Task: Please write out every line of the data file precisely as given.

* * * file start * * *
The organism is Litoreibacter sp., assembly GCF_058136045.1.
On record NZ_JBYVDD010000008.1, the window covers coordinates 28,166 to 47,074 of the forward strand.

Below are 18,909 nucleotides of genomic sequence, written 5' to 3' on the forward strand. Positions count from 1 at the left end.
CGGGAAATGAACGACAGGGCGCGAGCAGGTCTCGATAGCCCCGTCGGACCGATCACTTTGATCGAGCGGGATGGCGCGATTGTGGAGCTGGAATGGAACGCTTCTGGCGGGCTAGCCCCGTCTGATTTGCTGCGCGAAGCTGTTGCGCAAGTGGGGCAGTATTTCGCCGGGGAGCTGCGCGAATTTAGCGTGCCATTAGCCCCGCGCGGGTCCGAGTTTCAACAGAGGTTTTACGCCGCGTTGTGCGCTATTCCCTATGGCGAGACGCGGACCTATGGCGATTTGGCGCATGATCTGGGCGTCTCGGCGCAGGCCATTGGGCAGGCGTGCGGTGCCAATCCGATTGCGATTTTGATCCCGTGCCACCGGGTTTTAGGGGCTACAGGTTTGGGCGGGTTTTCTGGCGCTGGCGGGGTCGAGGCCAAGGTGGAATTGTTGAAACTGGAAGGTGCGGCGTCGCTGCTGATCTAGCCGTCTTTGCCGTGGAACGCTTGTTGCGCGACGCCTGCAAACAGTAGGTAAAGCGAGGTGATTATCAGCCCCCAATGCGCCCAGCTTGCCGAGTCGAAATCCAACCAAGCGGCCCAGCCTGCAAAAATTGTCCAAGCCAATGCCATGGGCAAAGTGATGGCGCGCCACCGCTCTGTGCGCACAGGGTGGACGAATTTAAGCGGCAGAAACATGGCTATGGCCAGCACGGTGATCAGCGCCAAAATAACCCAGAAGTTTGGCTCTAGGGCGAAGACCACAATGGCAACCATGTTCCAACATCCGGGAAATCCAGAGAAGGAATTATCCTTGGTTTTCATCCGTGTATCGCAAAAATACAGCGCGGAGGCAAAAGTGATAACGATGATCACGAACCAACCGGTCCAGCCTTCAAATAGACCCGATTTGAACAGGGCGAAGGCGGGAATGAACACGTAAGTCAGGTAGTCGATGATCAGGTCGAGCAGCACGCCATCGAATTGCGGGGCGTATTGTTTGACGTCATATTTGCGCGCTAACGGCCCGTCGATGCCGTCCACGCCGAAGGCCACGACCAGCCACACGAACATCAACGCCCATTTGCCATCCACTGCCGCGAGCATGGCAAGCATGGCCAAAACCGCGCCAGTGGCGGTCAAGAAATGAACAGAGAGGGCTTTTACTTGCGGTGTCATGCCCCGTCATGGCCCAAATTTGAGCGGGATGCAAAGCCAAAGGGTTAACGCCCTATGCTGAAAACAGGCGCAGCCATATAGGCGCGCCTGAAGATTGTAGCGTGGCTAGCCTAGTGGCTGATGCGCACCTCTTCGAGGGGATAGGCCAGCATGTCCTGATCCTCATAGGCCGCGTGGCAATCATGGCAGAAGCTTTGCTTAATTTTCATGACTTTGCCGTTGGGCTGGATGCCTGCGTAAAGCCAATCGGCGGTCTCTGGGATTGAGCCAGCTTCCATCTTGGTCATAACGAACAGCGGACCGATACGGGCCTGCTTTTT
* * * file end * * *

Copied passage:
The organism is Litoreibacter sp., assembly GCF_058136045.1.
On record NZ_JBYVDD010000008.1, the window covers coordinates 28,166 to 47,074 of the forward strand.

Below are 18,909 nucleotides of genomic sequence, written 5' to 3' on the forward strand. Positions count from 1 at the left end.
CGGGAAATGAACGACAGGGCGCGAGCAGGTCTCGATAGCCCCGTCGGACCGATCACTTTGATCGAGCGGGATGGCGCGATTGTGGAGCTGGAATGGAACGCTTCTGGCGGGCTAGCCCCGTCTGATTTGCTGCGCGAAGCTGTTGCGCAAGTGGGGCAGTATTTCGCCGGGGAGCTGCGCGAATTTAGCGTGCCATTAGCCCCGCGCGGGTCCGAGTTTCAACAGAGGTTTTACGCCGCGTTGTGCGCTATTCCCTATGGCGAGACGCGGACCTATGGCGATTTGGCGCATGATCTGGGCGTCTCGGCGCAGGCCATTGGGCAGGCGTGCGGTGCCAATCCGATTGCGATTTTGATCCCGTGCCACCGGGTTTTAGGGGCTACAGGTTTGGGCGGGTTTTCTGGCGCTGGCGGGGTCGAGGCCAAGGTGGAATTGTTGAAACTGGAAGGTGCGGCGTCGCTGCTGATCTAGCCGTCTTTGCCGTGGAACGCTTGTTGCGCGACGCCTGCAAACAGTAGGTAAAGCGAGGTGATTATCAGCCCCCAATGCGCCCAGCTTGCCGAGTCGAAATCCAACCAAGCGGCCCAGCCTGCAAAAATTGTCCAAGCCAATGCCATGGGCAAAGTGATGGCGCGCCACCGCTCTGTGCGCACAGGGTGGACGAATTTAAGCGGCAGAAACATGGCTATGGCCAGCACGGTGATCAGCGCCAAAATAACCCAGAAGTTTGGCTCTAGGGCGAAGACCACAATGGCAACCATGTTCCAACATCCGGGAAATCCAGAGAAGGAATTATCCTTGGTTTTCATCCGTGTATCGCAAAAATACAGCGCGGAGGCAAAAGTGATAACGATGATCACGAACCAACCGGTCCAGCCTTCAAATAGACCCGATTTGAACAGGGCGAAGGCGGGAATGAACACGTAAGTCAGGTAGTCGATGATCAGGTCGAGCAGCACGCCATCGAATTGCGGGGCGTATTGTTTGACGTCATATTTGCGCGCTAACGGCCCGTCGATGCCGTCCACGCCGAAGGCCACGACCAGCCACACGAACATCAACGCCCATTTGCCATCCACTGCCGCGAGCATGGCAAGCATGGCCAAAACCGCGCCAGTGGCGGTCAAGAAATGAACAGAGAGGGCTTTTACTTGCGGTGTCATGCCCCGTCATGGCCCAAATTTGAGCGGGATGCAAAGCCAAAGGGTTAACGCCCTATGCTGAAAACAGGCGCAGCCATATAGGCGCGCCTGAAGATTGTAGCGTGGCTAGCCTAGTGGCTGATGCGCACCTCTTCGAGGGGATAGGCCAGCATGTCCTGATCCTCATAGGCCGCGTGGCAATCATGGCAGAAGCTTTGCTTAATTTTCATGACTTTGCCGTTGGGCTGGATGCCTGCGTAAAGCCAATCGGCGGTCTCTGGGATTGAGCCAGCTTCCATCTTGGTCATAACGAACAGCGGACCGATACGGGCCTGCTTTTT